Brown marmorated stink bug are sporadic pests of most deciduous tree fruits and can occasionally cause severe damage. The name stink bug comes from the insects’ habit of exuding a fluid, which has a strong and usually disagreeable odor, from glands between the legs.
The brown marmorated stink bug is an agricultural pest that can cause widespread damage to fruit and vegetable crops. In Japan it is a pest to soyabean and fruit crops. In the U.S., the brown marmorated stink bug feeds, beginning in late May or early June, on a wide range of fruits, vegetables, and other host plants including peaches, apples, green beans, soybeans, cherries, raspberries and pears. It is a sucking insect, a “true bug“that uses its proboscis to pierce the host plant in order to feed.
This insect is becoming an important agricultural pest in Pennsylvania. In 2010, it produced severe losses in some apple and peach orchards by damaging peaches and apples. It also has been found feeding on blackberry, sweet corn, field corn and soyabeans. In neighboring states it has been observed damaging tomatoes, lima beans and green peppers.
These insects can produce allergic reactions in some individuals who are sensitive to the bugs’ odor (an aeroallergen). These chemicals are produced by dorsal scent glands. Individuals sensitive to the odors of cockroaches and lady beetles are also affected by the stink bug. Additionally, if the insects are crushed or smashed against exposed skin they have been reported to produce dermatitis at the point of contact. This is particularly important regarding agricultural workers picking fruits and vegetables.
In agriculture, stink bugs have been more of a problem in Mid-Atlantic States like Delaware, Maryland and Virginia. The U.S. Apple Association estimated that stink bugs caused $37 million in damage to apple growers in Maryland, Pennsylvania, Virginia and West Virginia in 2010.They have also been a real headache for home gardeners in these states.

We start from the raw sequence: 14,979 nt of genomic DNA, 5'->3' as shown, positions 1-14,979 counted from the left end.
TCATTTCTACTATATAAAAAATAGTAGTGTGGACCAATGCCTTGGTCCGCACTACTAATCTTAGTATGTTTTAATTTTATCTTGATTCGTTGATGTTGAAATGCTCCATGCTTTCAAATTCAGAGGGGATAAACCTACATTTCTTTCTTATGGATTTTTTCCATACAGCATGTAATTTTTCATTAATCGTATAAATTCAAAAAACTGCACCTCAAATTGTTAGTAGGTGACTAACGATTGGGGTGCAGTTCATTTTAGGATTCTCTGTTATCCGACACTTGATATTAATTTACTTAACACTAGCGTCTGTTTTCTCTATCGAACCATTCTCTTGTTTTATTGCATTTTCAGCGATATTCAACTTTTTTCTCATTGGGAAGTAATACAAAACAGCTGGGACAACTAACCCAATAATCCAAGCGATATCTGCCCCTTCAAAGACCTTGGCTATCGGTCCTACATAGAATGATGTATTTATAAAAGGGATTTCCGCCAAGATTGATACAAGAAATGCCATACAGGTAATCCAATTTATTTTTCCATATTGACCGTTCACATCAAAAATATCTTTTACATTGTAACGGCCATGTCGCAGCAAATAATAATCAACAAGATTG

The article below would better explain the damage caused by these insects.
Michigan brown marmorated stink bug report for September 15, 2015
Posted on September 16, 2015 by Julianna Wilson, Michigan State University Extension, Department of Entomology
Brown marmorated stink bug activity continues to increase in Berrien County; adults and nymphs were found feeding on apples. Damaged peaches by BMSB near Grand Rapids has been reported for the second year in a row.
In the 11th week of monitoring, we are tracking a significant increase in brown marmorated stink bug (BMSB) nymphs and adults collected from traps at four locations in Berrien County. Two of the traps are in urban locations and two of the traps are in commercial apple orchards – these are the same sites we have been monitoring all season for the last three years.
Fruit samples with suspected BMSB damage continue to come in from across southern Michigan. So far, the damage we have seen in these pear and apple samples can be attributed to physiological problems associated with nutrient deficiencies or disease, not feeding by BMSB. However, one peach orchard on the southwest side of Grand Rapids, Michigan, which we have been monitoring closely because of damage found there last year, has confirmed damage by BMSB again this year. Also, BMSB nymphs and adults were found feeding on apples on an orchard border in southeastern Berrien County this past week near Niles, Michigan.